American crucifixion The murder of Joseph Smith and the fate of the Mormon Church

Alex Beam

Sound recording - 2014

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COMPACT DISC/289.3092/Smith
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[Old Saybrook, CT] : Tantor Media, Inc 2014.
Main Author
Alex Beam (Author)
Other Authors
Michael (Michael J.) Prichard (-)
Physical Description
9 audio discs (approximately 10 hours, 30 min.) : digital ; 4 3/4 in
  • Flight
  • "In Illinois we've found a safe retreat-- ". King Joseph ; Zion, Illinois ; Everybody hates the Mormons ; Polygamy and its discontents
  • "Oh! Illinois! thy soil has drank the blood / Of prophets martyr'd for the truth of God." "The perversion of sacred things" ; "Crucify him! Crucify him!" ; Enter Pontius Pilate ; Surrender ; "The people are not that cruel" ; Joseph's homecoming ; Trial by jury
  • "Let us go to the far western shore / Where the blood-thirsty 'christians' will hunt us no more." Aftermath ; This world and the next.
Review by New York Times Review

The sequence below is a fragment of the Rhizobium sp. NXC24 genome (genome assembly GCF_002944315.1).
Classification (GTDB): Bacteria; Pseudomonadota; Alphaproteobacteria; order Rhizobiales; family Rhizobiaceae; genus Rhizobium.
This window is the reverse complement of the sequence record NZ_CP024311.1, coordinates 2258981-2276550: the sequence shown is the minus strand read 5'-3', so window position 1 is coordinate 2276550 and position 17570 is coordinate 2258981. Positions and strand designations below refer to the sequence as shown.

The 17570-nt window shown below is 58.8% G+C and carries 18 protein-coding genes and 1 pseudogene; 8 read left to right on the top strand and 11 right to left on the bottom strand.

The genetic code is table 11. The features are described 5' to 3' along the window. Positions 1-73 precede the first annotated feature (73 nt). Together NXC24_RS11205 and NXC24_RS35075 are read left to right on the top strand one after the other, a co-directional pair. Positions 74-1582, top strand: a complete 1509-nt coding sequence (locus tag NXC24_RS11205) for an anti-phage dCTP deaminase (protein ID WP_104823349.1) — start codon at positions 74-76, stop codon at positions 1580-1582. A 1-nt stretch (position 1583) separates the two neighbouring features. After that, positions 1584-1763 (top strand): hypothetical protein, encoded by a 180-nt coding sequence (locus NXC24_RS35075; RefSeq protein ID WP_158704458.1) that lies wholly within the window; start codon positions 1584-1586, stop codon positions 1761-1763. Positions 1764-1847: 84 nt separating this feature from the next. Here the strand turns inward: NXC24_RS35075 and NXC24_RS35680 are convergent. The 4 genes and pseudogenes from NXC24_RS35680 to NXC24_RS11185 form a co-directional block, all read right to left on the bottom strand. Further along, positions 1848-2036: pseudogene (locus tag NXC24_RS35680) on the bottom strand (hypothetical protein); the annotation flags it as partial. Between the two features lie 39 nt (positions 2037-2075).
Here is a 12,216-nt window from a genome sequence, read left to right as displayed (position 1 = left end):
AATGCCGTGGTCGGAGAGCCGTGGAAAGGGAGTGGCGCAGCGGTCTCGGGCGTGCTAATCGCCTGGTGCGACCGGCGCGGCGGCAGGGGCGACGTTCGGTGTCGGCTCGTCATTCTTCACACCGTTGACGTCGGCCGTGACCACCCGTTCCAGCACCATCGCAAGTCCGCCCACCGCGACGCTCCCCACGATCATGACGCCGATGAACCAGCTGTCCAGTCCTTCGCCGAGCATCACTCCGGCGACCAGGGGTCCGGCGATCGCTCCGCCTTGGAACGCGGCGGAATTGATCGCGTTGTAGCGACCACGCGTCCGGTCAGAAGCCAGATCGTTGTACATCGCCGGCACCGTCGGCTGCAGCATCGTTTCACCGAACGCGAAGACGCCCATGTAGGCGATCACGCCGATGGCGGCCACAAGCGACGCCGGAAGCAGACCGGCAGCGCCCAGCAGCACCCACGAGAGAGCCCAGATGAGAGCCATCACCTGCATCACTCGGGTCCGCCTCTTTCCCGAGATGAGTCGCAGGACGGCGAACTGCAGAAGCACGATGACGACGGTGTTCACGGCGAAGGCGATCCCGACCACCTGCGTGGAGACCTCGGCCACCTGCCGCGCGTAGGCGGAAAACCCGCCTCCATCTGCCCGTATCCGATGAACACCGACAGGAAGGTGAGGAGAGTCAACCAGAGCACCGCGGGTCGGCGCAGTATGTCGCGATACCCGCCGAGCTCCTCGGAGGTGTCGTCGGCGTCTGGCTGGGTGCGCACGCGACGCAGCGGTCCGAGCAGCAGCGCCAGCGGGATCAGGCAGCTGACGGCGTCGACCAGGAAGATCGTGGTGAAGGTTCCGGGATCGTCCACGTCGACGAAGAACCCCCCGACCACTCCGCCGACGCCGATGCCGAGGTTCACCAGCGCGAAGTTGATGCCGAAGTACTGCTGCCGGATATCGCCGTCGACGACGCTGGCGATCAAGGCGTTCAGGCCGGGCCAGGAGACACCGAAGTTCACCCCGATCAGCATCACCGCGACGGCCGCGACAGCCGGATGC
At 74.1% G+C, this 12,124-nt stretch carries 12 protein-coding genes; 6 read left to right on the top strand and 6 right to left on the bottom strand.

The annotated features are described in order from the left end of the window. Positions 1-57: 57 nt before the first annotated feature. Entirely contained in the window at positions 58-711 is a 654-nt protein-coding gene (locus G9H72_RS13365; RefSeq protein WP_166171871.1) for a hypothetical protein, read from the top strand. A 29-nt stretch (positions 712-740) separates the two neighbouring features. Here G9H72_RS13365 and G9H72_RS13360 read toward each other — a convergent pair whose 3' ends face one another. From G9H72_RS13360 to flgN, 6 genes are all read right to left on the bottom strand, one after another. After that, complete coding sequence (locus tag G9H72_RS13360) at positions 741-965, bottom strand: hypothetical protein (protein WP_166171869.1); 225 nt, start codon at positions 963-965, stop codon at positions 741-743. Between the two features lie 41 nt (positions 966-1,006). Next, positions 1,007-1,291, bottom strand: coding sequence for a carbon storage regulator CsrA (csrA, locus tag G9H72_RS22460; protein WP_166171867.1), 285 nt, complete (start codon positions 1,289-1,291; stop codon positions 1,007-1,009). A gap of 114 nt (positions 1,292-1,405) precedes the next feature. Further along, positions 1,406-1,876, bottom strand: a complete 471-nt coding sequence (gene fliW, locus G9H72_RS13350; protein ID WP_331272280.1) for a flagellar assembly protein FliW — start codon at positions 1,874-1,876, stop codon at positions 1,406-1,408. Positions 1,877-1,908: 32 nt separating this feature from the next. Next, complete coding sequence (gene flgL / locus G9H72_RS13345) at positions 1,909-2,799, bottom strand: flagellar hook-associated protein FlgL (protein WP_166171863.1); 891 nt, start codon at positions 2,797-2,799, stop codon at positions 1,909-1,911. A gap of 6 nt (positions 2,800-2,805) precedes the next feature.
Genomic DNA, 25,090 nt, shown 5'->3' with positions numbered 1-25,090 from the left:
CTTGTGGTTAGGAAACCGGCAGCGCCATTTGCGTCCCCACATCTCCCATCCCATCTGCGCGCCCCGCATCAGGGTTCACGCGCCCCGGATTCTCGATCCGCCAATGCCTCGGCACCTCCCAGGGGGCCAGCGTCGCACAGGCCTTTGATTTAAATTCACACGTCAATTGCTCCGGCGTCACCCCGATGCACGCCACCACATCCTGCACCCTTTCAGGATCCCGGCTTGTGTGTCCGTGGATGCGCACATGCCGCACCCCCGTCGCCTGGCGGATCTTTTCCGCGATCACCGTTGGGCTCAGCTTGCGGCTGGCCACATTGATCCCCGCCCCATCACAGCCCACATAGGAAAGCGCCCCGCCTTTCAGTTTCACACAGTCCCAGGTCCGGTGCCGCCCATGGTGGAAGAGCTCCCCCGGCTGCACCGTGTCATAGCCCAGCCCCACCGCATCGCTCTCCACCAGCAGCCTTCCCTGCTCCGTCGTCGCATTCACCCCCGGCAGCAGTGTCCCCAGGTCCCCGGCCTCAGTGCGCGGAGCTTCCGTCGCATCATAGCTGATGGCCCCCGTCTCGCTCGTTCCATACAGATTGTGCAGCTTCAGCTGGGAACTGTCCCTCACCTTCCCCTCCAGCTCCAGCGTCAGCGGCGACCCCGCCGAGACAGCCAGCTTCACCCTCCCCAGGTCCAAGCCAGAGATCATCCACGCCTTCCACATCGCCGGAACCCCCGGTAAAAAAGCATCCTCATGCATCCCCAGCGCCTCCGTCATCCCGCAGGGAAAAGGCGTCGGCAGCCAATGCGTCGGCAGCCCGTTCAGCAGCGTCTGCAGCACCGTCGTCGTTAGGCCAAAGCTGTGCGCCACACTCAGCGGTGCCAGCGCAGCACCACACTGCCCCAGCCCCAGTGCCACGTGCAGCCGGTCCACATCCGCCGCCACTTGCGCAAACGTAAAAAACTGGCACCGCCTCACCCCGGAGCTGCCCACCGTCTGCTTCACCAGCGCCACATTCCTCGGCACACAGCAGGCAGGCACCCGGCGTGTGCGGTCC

A RELIGION WHOSE followers believe that the Earth was created somewhere in the neighborhood of the planet Kolob, and that the Garden of Eden was created somewhere in the neighborhood of Kansas City, Mo., would seem to have so fortified itself against mockery that there's no sport in scorning it. In this respect, Mormonism is an honest reflection of its founder, a man who offers such an easy target that providing even a partial list of his myriad and exotic transgressions feels too easy, like a distasteful piling on. That founder was Joseph Smith, a teenager who grew up in western New York. In the 1820s, Smith began to "translate," from tablets he kept wrapped in a tablecloth, a series of visions that became the Book of Mormon, a turgid sci-fi novel that nonetheless managed to sway a nucleus of converts. Unfurling a vision of a restored Christianity that placed America at the center of the world, and offering the possibility of a perfected soul both here on Earth and, after death, in a multitude of heavens, Smith also managed to be so provocative that he and his followers found themselves hounded, in a series of increasingly dramatic upheavals, from New York to Ohio to Missouri to Illinois. Alex Beam's "American Crucifixion" recounts the peregrination of these pariahs. Before they finally evacuated to the Great Salt Lake Valley, which was then part of Mexico, they thought they had found a safe haven in Nauvoo, Ill., the most elaborate of Smith's foundations. Thence, from all over the United States, Canada and the British Isles, the Mormons flocked. At one point, the city's population may have surpassed Chicago's. But Smith's gift for outrageousness prevailed, and in June 1844 a mob lynched him and his brother. Smith was 38 years old. It is understandable that Mormons saw the grisly murder of their prophet as a crucifixion. But in Beam's telling, Smith emerges as a flamboyant frontier L. Ron Hubbard, which is far from being entirely Beam's fault. This was a man who was not only considered by his followers "president pro tem of the world" but also had himself crowned "King, Priest and Ruler over Israel on the Earth"; who pranced around Nauvoo in a "cerulean officer's tailcoat," as Beam puts it, "dripping with weighty gold braid and epaulets, topped off with a black cockade chapeau that was adorned with a black ostrich feather"; and who added 14 chapters to the Book of Genesis. People hated him. He was tarred and feathered; a furious mob in Ohio once ordered a focal doctor to castrate him. Some of the passions he aroused were prompted by financial chicanery. ("To take from the Gentiles," Smith said, was "no sin.") Some were prompted by politics (rumors that he was behind, for example, the attempted assassination of Missouri's governor). Some involved polygamy, which Smith publicly denied practicing, even though, as Beam points out, he had "dozens of polygamous wives." In theory, polygamy was the restoration of a tradition of the ancient Israelites. In practice, it meant that Smith could deploy his cronies to groom teenage girls. "Sister Martha," his lieutenants would ask, "are you willing to do all that the prophet requires you to do," which included learning "the mysteries of the kingdom"? Even almost two centuries on, this makes creepy reading, particularly since the women weren't always offered much of a choice: Smith slandered a woman who refused him as "a whore from Canada." But people also loved him. They were willing, when it came down to it, to die for him. Fawn Brodie's "No Man Knows My History" remains among the greatest of American biographies because it shows how the Mormons' faith in their prophet transformed Mormonism into something far grander than its founder could ever have envisioned, and how a Podunk treasure-hunter became a tragic king, destroyed, like Macbeth or Boris Godunov, by the very power he had sought. the story beam tells is full of dramatic detail: the precautions the Mormons took to prevent the Smiths' bodies from being snatched; Emma Smith's dogged, pathetic delusion that she was Joseph's only wife; the capers of the kangaroo court that acquitted the murderers; the Mormon fantasies about divine punishments meted out. (According to a colorful legend, one mob member "died from a cancer in his eye, and when his meals were brought to him, the pus from his eye would drop in his plate.") What's missing, though, is the tragedy. One understands why people hated him, but not so much why they loved him. One mourns Beam's Joseph Smith as one would mourn any human being trapped by a murderous rabble baying for his blood. But there is no sense of why Joseph's story is still worth telling; of why, out of all the wacky sects that grew out of America's Second Great Awakening, his church, and his alone, endured. After all, it may be easy to make fun of Mormon theology, but it is surely no more absurd to believe that the resurrected Christ visited America in A.D. 34 than it is to believe that Moses parted the Red Sea, or that Muhammad ascended to heaven on a winged horse, or that Jesus was born of a virgin. To see Mormonism in this broader context is to be constantly confronted with questions of belief, of how much nonsense humans will suffer for the sake of making sense of their lives. But the Mormons were not persecuted for what they believed. They were persecuted for what, in the image of their prophet, they were. That is why the comparison the Mormons have always favored - to the Jews - is not in the least absurd. We no more remember the Garamantes, the Scythians, the Ostrogoths, the Paphlagonians, the Batavians, or any of the peoples of ancient Europe than we do the Millerites, the Shakers, the followers of the Fox sisters, or any of the other sects of the Burned-Over District of western New York. But we remember the Jews. We remember the Latter-day Saints. Ignored, both would surely have long since vanished. Because they were despised and rejected, they clung to their holy books. After a certain point, they no longer had a choice. Even those who wished to melt back into the majority were unwelcome. Forced to stick together, a ragtag group of religious converts became more than simply a group of believers: They became a people. That is why the weaknesses in Joseph Smith's character became, for the purposes of preserving his doctrine, an unbreakable strength. An even slightly less outrageous personality could never have ensured that his followers would be hated and exiled - and thus, paradoxically, survive. Mormonism thrived not despite its prophet's megalomania but because of it. In a common paraphrase of Tertullian's, Credo quia absurdum est: I believe it because it is absurd. It is a formula that Joseph Smith intuitively understood. Smith had himself crowned 'King, Priest and Ruler over Israel on the Earth.' BENJAMIN MOSER, the author of "Why This World: A Biography of Clarice Lispector" is currently writing the authorized biography of Susan Sontag.